An Egyptian court has sentenced seven men to life in prison for sexual assaults against women during the public rallies that took place in Cairo's iconic Tahrir Square between 3 and 8 June.
Two other men convicted on Wednesday received 20-year sentences for taking part in numerous assaults. The lengthy jail terms mark the first serious sentences against sexual abusers since Egypt's new president, Abdel Fattah al-Sisi, vowed to toughen penalties in June.
The women were attacked in Cairo during celebrations following the election of President Abdel Fattah al-Sisi when at least nine incidents of mob sexual assaults and harassment in and around Tahrir Square.
An assault on the 8 June was discovered after a video emerged showing a young woman being stripped naked and beaten by a crowd in Tahrir Square. The attack was notably embarrassing for President Sisi, given his election promise to end the frequent assaults occurring in public places.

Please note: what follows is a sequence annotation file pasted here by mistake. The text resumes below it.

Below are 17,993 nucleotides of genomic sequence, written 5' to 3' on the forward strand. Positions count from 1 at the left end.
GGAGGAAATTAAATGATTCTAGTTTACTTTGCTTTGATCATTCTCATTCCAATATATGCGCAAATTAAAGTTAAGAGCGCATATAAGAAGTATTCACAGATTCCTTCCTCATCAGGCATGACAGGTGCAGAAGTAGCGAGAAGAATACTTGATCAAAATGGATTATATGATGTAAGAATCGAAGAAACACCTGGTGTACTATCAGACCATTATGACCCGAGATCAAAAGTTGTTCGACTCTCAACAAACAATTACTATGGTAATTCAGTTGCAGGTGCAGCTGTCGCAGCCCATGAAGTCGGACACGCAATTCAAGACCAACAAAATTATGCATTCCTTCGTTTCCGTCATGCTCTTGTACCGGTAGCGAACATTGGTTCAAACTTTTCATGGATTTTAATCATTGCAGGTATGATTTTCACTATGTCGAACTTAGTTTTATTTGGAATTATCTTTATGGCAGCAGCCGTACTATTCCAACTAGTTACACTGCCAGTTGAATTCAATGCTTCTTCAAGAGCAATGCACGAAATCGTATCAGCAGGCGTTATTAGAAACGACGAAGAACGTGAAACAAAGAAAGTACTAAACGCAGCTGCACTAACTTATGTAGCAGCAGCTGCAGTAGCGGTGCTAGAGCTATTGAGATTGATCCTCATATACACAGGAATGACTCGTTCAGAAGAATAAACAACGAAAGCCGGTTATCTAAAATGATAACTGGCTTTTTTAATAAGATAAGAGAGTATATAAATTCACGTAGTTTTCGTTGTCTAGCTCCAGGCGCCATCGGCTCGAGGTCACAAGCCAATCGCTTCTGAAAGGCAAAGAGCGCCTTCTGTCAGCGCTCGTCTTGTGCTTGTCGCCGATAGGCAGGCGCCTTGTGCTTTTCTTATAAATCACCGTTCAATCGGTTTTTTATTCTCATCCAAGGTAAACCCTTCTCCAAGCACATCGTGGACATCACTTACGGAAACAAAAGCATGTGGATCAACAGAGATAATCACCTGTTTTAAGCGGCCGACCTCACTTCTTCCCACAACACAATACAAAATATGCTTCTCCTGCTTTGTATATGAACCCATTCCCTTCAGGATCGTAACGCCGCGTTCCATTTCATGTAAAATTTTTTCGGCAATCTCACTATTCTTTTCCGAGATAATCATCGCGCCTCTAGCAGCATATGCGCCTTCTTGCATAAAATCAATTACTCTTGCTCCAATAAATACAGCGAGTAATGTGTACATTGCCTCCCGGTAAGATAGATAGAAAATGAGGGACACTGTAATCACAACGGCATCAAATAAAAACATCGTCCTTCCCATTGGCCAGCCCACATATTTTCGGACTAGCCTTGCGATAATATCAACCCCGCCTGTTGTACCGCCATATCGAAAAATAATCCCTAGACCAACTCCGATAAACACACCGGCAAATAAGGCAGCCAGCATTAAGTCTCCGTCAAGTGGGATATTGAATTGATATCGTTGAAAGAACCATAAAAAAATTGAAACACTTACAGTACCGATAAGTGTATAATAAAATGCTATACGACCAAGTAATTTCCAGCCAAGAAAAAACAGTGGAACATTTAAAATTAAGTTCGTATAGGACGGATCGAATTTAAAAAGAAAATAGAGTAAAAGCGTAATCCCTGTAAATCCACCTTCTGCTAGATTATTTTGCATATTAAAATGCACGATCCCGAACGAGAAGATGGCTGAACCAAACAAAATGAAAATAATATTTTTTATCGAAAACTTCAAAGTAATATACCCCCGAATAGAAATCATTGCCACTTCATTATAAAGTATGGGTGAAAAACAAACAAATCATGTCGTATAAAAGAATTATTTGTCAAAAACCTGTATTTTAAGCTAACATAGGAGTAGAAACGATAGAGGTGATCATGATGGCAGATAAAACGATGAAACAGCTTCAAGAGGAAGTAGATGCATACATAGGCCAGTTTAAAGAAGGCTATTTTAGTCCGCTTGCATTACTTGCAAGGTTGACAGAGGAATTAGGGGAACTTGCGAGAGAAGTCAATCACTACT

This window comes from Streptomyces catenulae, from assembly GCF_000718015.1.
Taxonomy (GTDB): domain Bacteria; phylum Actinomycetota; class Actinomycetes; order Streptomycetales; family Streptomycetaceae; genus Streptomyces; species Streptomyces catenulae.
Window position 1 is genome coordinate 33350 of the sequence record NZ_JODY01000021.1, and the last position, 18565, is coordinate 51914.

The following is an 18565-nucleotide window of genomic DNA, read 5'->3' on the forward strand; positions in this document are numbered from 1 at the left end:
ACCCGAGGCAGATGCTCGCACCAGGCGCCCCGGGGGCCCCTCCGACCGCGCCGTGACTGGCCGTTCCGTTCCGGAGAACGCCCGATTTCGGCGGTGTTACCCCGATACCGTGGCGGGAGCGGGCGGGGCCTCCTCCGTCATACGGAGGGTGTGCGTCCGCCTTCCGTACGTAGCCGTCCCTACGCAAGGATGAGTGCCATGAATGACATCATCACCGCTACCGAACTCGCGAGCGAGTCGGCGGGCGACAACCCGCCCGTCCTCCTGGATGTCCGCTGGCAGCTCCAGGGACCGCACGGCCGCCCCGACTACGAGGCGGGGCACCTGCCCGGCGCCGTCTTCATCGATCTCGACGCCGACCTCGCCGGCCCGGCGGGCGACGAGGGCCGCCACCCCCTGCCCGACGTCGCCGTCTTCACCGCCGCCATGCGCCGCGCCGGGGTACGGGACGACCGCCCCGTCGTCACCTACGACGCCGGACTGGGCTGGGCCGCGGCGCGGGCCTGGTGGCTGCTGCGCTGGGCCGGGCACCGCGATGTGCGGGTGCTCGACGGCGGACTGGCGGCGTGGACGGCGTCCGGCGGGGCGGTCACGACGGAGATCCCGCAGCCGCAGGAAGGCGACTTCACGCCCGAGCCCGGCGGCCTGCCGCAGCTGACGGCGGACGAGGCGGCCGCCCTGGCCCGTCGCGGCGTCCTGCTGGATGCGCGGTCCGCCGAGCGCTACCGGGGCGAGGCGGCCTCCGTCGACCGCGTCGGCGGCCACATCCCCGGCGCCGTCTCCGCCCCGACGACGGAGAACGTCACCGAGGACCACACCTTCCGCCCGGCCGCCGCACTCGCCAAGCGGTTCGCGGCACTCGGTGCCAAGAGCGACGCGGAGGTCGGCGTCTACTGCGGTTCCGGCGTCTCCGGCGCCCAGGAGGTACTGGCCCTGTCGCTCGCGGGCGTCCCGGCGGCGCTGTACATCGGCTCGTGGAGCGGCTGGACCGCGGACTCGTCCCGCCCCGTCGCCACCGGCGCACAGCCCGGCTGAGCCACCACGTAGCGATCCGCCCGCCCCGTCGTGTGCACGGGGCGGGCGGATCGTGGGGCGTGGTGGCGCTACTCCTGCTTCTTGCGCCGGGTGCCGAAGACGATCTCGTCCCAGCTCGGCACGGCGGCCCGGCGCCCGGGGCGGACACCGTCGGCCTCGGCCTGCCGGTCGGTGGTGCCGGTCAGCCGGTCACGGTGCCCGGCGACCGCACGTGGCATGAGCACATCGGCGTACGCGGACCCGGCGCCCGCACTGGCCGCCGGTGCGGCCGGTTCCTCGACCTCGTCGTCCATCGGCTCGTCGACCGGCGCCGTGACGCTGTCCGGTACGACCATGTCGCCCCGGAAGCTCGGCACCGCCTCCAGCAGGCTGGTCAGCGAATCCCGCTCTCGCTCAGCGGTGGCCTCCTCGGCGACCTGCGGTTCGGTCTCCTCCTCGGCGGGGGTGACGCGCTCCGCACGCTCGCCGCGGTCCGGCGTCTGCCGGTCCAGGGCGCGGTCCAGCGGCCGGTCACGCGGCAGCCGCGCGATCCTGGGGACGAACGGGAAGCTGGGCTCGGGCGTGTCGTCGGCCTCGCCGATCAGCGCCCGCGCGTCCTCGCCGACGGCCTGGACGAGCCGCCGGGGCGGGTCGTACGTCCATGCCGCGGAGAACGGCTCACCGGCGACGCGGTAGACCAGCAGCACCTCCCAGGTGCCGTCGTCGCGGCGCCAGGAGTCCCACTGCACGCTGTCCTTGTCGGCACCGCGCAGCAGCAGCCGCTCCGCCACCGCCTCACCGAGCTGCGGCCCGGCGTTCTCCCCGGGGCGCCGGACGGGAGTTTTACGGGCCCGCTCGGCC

Before Sisi's inauguration, interim president Adly Mansour said physical and verbal sexual harassment would be punishable by six-month to five-year prison sentences.
Sisi vowed, during his campaign, to "restore the sense of shame" to people convicted of sexual abuse or assault.
Egypt's long-standing reputation for being light on punishment for sexual offenders came into focus following the 2011 uprisings that ousted former president Hosni Mubarak.
Though men and women protested alongside one another, women were persistently subjected to sexual assaults during the mass protests in Tahrir Square. CBS News journalist Lara Logan was one of the victims.
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